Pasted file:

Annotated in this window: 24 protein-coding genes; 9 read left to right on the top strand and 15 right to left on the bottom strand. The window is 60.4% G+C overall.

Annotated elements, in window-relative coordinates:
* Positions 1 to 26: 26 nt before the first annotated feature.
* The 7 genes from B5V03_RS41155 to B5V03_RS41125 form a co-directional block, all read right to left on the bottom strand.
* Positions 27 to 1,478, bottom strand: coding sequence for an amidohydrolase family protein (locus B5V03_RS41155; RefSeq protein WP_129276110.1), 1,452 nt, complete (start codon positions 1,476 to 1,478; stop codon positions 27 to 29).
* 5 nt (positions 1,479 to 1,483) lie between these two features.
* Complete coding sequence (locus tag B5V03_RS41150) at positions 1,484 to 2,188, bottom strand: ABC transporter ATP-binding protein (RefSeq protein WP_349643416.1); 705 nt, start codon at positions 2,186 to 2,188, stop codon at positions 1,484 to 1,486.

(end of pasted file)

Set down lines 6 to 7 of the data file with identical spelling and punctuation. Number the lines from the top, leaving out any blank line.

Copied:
* 5 nt (positions 1,479 to 1,483) lie between these two features.
* Complete coding sequence (locus tag B5V03_RS41150) at positions 1,484 to 2,188, bottom strand: ABC transporter ATP-binding protein (RefSeq protein WP_349643416.1); 705 nt, start codon at positions 2,186 to 2,188, stop codon at positions 1,484 to 1,486.